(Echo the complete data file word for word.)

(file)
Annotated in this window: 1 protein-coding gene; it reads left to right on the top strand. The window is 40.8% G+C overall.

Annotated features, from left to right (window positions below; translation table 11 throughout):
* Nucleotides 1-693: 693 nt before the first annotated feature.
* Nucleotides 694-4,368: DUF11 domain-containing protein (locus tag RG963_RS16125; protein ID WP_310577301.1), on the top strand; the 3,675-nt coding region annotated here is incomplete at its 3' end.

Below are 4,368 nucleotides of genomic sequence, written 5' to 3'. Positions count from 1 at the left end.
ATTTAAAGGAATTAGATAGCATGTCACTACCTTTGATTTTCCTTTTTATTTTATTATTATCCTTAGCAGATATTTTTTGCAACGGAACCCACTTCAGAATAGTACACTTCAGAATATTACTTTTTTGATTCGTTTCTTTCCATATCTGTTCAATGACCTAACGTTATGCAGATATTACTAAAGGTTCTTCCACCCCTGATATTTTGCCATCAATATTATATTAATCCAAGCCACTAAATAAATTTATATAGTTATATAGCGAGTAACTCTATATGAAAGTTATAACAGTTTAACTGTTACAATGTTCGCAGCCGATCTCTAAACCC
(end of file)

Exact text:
Annotated in this window: 1 protein-coding gene; it reads left to right on the top strand. The window is 40.8% G+C overall.

Annotated features, from left to right (window positions below; translation table 11 throughout):
* Nucleotides 1-693: 693 nt before the first annotated feature.
* Nucleotides 694-4,368: DUF11 domain-containing protein (locus tag RG963_RS16125; protein ID WP_310577301.1), on the top strand; the 3,675-nt coding region annotated here is incomplete at its 3' end.

Below are 4,368 nucleotides of genomic sequence, written 5' to 3'. Positions count from 1 at the left end.
ATTTAAAGGAATTAGATAGCATGTCACTACCTTTGATTTTCCTTTTTATTTTATTATTATCCTTAGCAGATATTTTTTGCAACGGAACCCACTTCAGAATAGTACACTTCAGAATATTACTTTTTTGATTCGTTTCTTTCCATATCTGTTCAATGACCTAACGTTATGCAGATATTACTAAAGGTTCTTCCACCCCTGATATTTTGCCATCAATATTATATTAATCCAAGCCACTAAATAAATTTATATAGTTATATAGCGAGTAACTCTATATGAAAGTTATAACAGTTTAACTGTTACAATGTTCGCAGCCGATCTCTAAACCC